Submitted by Anonymous
Answered by Elinor Molbegott
Caretaker designation
Q:

Does the Animal League have a program where pets, adopted from the League, will be taken care of in the event the owner dies or becomes incapacitated (and has no family)?  The League would be named as caretaker in the will as well as a beneficiary.  I look forward to hearing from you.

A:

YES and North Shore Animal League America’s Safe Haven Surviving Pet Care Program is available even for those animals who were not adopted from the League. Information about the program can be found at www.AnimalLeague.org/SafeHaven. Contact North Shore Animal League America at 516-883-7900, extension 354, SafeHaven@AnimalLeague.org.  


Submitted by Anonymous
Answered by Elinor Molbegott
Breeder won't pay after death of dog
Q:

I indirectly knew a breeder that was offer to sell me a dog. My older sis was going to get a pup as myself. The breeder cashed my check and went on vacation leaving the pups with a sitter. My dog choked to death. My sis rescued her dog the next day. This happened last June 2014. I paid $200 and she wont pay me back. She is also still breeding. Another friend didn't know about the "accident" now her puppy is gravely ill. I have been nice up till she posted another litter on a flea market site on Facebook. I warned readers of proceeding with caution. She blew my phone with messages saying what I did is defamation and slander. Can you help me please? I am worried she is going to hurt the pups again and then crush the pups new owners. This all could very well be a scam. I really need advisement. thank you for your time...

A:

Complaints about animal neglect/abuse can be made to the Pennsylvania SPCA and local humane socieites The Pennsylvania Department of Agriculture also investigates breeders.

 


Submitted by Anonymous
Answered by Elinor Molbegott
Can I get my lemur back?
Q:

I was having trouble with my lemurs aggressive behavior and asked my vet for help. he got me in touch with what i was told was his exotic pet rescue partner and they have other lemurs that she would be with. after i let them take her i found out my vet doesnt have part ownership and they dont have other lemurs. they said i cant visit her and I want her back and they said thats not an otion what are my rights,help!!!

A:

Lemurs should not be kept as pets. They are wild animals. If you have concerns regarding the facility where the lemurs are being kept, I suggest you contact your local humane society, SPCA (society for the prevention of cruelty to animals) and the South Carolina Department of Natural Resources. Generally when an individual gives away his/her animals, he/she has no further rights to the animals.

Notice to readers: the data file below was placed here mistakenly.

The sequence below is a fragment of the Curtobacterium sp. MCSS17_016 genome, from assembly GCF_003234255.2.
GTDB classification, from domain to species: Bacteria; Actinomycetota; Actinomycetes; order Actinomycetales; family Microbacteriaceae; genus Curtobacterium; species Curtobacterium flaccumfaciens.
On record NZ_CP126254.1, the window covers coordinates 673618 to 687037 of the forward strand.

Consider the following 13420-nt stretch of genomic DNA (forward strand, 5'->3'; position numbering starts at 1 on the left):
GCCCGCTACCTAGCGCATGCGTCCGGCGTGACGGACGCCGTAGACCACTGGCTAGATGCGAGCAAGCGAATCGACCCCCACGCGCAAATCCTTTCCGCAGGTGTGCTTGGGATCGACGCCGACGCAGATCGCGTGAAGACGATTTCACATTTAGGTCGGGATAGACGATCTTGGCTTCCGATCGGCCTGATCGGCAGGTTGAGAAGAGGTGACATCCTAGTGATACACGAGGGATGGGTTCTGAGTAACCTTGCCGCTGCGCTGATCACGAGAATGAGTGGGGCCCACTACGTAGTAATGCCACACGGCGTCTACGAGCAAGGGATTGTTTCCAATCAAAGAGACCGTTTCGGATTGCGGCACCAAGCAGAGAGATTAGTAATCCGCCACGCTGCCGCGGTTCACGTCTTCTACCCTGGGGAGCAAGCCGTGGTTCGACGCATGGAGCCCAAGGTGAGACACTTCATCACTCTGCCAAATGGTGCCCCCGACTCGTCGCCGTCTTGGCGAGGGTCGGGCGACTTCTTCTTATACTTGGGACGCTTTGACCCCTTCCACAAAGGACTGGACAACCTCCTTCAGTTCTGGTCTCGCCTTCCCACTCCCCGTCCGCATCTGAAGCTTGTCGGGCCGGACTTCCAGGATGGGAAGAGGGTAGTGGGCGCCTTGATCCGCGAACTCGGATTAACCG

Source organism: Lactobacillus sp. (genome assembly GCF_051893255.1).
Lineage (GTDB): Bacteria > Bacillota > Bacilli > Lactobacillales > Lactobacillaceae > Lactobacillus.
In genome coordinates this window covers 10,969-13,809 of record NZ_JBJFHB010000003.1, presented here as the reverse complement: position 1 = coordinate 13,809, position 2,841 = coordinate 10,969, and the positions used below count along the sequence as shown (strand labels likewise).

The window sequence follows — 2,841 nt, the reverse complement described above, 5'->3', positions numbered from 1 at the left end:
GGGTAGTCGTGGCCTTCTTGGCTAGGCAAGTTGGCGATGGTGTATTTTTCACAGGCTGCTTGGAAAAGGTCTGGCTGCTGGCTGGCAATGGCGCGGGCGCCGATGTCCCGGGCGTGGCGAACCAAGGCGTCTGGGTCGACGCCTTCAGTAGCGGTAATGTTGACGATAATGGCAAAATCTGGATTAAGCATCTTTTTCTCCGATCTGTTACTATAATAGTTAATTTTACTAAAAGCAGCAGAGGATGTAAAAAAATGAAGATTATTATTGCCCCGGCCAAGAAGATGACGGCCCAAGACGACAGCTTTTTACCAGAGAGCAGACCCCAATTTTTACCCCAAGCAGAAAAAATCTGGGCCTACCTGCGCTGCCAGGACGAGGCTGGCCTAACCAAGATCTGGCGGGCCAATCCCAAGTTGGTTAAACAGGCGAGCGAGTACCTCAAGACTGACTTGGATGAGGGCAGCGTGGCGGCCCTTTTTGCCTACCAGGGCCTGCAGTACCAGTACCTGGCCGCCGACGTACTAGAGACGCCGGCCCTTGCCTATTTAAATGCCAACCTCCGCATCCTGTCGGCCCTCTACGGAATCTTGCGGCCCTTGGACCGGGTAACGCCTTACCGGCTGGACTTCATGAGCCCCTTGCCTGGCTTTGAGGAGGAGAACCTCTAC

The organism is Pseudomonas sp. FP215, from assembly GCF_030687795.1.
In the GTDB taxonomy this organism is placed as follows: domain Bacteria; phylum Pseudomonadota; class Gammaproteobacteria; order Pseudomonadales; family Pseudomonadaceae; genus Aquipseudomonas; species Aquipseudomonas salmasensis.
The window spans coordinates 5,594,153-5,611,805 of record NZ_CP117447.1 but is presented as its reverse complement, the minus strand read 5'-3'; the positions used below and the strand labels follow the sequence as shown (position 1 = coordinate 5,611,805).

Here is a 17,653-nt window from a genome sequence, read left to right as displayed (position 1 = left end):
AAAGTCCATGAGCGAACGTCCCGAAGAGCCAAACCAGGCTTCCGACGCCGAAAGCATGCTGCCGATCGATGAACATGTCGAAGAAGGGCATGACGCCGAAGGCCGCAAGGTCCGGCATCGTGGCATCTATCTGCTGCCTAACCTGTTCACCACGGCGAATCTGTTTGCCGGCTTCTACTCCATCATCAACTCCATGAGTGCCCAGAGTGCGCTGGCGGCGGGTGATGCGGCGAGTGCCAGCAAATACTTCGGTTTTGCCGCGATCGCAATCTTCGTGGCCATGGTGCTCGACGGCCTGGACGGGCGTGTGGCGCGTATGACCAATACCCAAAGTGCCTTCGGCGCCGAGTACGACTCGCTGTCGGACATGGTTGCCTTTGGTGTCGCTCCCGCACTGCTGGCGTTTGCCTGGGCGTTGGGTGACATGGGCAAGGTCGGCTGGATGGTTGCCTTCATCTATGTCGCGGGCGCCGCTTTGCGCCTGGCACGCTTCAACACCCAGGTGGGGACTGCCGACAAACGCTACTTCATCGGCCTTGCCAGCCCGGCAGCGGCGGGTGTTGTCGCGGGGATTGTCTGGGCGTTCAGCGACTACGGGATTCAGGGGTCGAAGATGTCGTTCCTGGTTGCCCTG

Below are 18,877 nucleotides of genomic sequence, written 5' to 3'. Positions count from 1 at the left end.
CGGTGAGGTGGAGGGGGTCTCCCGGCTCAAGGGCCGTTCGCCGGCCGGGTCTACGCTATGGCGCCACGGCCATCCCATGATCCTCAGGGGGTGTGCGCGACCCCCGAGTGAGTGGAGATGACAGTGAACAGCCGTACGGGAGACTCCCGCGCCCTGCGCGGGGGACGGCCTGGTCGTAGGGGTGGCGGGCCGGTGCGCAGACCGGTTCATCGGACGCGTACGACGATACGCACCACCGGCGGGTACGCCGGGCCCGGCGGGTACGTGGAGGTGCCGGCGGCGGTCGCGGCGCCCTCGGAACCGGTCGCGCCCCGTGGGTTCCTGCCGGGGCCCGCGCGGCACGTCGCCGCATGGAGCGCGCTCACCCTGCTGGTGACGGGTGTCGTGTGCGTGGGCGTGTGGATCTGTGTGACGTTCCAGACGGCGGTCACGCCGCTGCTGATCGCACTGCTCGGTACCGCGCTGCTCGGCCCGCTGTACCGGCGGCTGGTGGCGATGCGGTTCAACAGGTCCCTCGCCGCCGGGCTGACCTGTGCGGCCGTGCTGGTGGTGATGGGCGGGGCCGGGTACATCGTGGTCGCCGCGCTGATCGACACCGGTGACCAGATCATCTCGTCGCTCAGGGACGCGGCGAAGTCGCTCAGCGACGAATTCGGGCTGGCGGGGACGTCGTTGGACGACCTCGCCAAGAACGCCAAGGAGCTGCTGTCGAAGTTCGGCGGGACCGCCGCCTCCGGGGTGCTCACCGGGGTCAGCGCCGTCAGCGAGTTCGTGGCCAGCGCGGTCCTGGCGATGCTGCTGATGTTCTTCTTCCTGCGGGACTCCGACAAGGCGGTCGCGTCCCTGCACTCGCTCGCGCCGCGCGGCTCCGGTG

Submitted by Anonymous
Answered by Elinor Molbegott
I was promised a puppy for studding.
Q:

some neigbors saw my fawn cheweenie and wanted him to mate with thier  mini dusand he said I could have two puppies and pick of litter  . so we did we even have pics of them  locked and mated  we did it 2 times .well he came over told me she had 5 puppies  . we went over see them she had a pure white they said they was keeping then she had a blue they said they was keeing i said  all i want is a lil female  . the wife said they was all the puppes was given away  . but the husband  let me pick one female out  .  we went today to get out puppy the wife said  the girls was all gone all left was the blue and the white and they was thiers . she offered me 50 gollars for using my male  . but i was promised a puppy not one but two and pick of litter but i just wanted a lil female  .now she told me leave not come back the puppies was gone but what they kept  , can i take them small clamis court i have  witnesses of the aggreement and pictures they mated our doig since he a rare gold eye fawn he made two rare pure white and blues for then

A:

Small Claims Court is a user friendly and inexpensive way to resolve relatively small monetary disputes. The judge will decide the merits of the case based on the evidence presented. Rather than breeding your dog, I suggest you have him neutered. There is a tragic overpopulation of dogs and cats. Spaying and neutering also provide health benefits.

 


Submitted by Anonymous
Answered by Elinor Molbegott
Is it safe to say that the horse is mine?
Q:

In 2009 a client purchased a racehorse off the track. She was not old enough to sign as the purchaser, so I did. He has since been in my name legally on his registration papers. 2 1/2 years ago she left for nursing school through the army, and I began training him again. Her mother was paying the bills for him, but not paying for his training. Eventually it turned into me paying half the bills and now all of them. Where he is still legally in my name (with the exception of his vet records) and I've been caring for him and paying bills, is it safe to say that he is mine? I didn't begin paying all the bills by choice, they have been nonexistent for the last 4 or 5 months and the credit card can no longer be processed. 

Thank you for any advice or info you can provide.

A: